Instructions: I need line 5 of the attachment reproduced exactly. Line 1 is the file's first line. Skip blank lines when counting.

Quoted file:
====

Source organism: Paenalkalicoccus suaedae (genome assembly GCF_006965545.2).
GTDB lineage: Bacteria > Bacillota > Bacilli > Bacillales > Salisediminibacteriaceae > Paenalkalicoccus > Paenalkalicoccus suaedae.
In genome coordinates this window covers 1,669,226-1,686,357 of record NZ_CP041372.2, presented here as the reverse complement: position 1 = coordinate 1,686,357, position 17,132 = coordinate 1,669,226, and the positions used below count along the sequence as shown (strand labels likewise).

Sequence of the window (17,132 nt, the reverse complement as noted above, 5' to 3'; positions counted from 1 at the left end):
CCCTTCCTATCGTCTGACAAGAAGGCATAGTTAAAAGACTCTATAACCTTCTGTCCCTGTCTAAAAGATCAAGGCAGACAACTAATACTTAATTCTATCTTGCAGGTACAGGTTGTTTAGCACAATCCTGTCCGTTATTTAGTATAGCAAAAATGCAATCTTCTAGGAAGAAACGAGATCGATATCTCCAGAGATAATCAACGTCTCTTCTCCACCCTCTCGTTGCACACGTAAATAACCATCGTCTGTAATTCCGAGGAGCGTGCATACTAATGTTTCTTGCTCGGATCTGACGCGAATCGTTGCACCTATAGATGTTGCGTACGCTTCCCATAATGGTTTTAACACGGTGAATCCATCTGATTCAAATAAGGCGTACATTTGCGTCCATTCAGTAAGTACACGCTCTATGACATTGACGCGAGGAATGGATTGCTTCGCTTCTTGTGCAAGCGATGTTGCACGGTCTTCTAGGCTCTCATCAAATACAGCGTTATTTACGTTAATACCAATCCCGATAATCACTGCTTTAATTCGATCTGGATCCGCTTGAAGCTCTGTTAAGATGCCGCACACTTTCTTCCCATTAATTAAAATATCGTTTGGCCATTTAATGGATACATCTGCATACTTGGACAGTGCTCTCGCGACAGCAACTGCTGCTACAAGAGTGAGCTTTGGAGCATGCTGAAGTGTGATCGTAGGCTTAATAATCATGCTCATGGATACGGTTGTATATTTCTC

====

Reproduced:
CCCTTCCTATCGTCTGACAAGAAGGCATAGTTAAAAGACTCTATAACCTTCTGTCCCTGTCTAAAAGATCAAGGCAGACAACTAATACTTAATTCTATCTTGCAGGTACAGGTTGTTTAGCACAATCCTGTCCGTTATTTAGTATAGCAAAAATGCAATCTTCTAGGAAGAAACGAGATCGATATCTCCAGAGATAATCAACGTCTCTTCTCCACCCTCTCGTTGCACACGTAAATAACCATCGTCTGTAATTCCGAGGAGCGTGCATACTAATGTTTCTTGCTCGGATCTGACGCGAATCGTTGCACCTATAGATGTTGCGTACGCTTCCCATAATGGTTTTAACACGGTGAATCCATCTGATTCAAATAAGGCGTACATTTGCGTCCATTCAGTAAGTACACGCTCTATGACATTGACGCGAGGAATGGATTGCTTCGCTTCTTGTGCAAGCGATGTTGCACGGTCTTCTAGGCTCTCATCAAATACAGCGTTATTTACGTTAATACCAATCCCGATAATCACTGCTTTAATTCGATCTGGATCCGCTTGAAGCTCTGTTAAGATGCCGCACACTTTCTTCCCATTAATTAAAATATCGTTTGGCCATTTAATGGATACATCTGCATACTTGGACAGTGCTCTCGCGACAGCAACTGCTGCTACAAGAGTGAGCTTTGGAGCATGCTGAAGTGTGATCGTAGGCTTAATAATCATGCTCATGGATACGGTTGTATATTTCTC